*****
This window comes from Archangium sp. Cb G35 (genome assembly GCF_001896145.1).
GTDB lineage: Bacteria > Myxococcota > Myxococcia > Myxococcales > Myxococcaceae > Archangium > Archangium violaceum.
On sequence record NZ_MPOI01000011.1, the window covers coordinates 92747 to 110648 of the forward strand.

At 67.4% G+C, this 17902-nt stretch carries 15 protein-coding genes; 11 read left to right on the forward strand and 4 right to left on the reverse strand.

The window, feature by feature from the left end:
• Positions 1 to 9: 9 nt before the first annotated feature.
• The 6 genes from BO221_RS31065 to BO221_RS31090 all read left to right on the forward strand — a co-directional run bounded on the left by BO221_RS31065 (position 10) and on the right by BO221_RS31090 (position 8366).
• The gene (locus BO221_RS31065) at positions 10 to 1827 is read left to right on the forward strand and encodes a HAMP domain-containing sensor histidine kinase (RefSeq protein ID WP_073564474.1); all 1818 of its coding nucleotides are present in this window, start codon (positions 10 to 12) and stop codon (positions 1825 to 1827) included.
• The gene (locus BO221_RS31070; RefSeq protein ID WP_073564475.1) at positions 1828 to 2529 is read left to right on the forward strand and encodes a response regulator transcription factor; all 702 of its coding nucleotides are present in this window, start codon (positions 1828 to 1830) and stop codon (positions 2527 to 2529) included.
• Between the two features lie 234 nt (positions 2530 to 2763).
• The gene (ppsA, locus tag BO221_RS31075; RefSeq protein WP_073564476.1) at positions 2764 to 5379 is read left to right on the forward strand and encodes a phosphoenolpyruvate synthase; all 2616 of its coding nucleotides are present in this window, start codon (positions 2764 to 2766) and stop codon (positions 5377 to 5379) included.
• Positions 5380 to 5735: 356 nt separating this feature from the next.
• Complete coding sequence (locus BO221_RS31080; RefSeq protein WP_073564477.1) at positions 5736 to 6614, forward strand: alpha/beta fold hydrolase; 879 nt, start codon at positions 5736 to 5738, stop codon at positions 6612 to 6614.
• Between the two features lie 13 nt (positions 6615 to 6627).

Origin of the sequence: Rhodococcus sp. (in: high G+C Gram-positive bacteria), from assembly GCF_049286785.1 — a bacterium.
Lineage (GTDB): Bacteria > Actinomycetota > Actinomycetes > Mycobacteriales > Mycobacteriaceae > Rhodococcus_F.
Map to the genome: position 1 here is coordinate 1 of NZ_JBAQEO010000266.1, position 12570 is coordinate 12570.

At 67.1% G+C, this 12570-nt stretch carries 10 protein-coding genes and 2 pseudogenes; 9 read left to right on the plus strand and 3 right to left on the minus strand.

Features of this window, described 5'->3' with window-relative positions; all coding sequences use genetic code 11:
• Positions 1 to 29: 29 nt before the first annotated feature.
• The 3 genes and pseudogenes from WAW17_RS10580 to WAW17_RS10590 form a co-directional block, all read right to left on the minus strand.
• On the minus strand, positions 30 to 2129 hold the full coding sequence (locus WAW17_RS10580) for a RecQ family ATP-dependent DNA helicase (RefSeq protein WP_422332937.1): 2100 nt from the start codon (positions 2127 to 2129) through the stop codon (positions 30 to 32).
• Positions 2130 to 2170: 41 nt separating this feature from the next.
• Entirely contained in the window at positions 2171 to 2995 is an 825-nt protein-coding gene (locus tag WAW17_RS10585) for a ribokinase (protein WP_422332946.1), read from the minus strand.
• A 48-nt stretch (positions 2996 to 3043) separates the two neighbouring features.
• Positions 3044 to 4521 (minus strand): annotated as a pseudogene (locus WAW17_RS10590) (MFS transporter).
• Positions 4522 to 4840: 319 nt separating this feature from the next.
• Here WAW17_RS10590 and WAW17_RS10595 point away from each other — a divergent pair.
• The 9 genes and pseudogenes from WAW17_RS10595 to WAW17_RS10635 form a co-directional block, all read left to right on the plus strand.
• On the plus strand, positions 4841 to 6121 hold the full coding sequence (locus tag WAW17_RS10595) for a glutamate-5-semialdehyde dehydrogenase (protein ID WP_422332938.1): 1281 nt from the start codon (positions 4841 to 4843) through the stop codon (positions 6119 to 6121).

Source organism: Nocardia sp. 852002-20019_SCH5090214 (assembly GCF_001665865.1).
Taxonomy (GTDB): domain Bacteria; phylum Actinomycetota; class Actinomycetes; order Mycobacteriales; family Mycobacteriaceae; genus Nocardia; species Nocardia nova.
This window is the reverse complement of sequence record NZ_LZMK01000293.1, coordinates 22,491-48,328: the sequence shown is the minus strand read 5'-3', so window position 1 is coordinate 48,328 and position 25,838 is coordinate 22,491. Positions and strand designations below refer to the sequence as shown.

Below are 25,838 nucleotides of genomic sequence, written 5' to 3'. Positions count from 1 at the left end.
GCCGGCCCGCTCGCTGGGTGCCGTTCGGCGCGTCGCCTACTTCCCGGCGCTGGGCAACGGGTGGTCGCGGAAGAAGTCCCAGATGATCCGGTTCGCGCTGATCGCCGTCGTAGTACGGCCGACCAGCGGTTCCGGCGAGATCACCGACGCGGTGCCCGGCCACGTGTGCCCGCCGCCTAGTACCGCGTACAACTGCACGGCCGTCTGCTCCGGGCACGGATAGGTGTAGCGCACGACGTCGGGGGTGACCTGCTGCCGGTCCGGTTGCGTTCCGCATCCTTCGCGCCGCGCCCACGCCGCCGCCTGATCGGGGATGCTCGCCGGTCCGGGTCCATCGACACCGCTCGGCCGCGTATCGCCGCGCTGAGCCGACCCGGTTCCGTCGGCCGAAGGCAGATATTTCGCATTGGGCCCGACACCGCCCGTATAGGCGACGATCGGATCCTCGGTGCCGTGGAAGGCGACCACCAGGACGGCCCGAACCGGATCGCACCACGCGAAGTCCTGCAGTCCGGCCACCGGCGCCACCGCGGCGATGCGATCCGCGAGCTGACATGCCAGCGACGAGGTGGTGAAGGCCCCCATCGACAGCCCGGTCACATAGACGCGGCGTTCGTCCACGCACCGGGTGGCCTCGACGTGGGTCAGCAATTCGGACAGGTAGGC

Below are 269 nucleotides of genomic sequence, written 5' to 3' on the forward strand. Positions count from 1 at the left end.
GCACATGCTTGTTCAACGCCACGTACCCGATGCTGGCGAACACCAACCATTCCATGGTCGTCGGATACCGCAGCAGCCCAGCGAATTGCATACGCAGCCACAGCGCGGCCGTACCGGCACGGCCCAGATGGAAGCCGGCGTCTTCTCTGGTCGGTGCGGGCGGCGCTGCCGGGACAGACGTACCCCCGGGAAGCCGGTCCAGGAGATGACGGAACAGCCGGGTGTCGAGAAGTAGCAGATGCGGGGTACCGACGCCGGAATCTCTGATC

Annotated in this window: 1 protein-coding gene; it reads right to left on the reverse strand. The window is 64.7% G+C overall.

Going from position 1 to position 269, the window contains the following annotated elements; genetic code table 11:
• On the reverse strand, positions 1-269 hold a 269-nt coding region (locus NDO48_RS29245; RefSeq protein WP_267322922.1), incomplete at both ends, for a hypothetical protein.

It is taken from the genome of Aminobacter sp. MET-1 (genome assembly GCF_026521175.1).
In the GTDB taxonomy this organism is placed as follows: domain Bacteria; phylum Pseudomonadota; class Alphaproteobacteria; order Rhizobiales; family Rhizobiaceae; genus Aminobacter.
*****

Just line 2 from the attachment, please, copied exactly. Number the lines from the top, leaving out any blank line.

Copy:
GTDB lineage: Bacteria > Myxococcota > Myxococcia > Myxococcales > Myxococcaceae > Archangium > Archangium violaceum.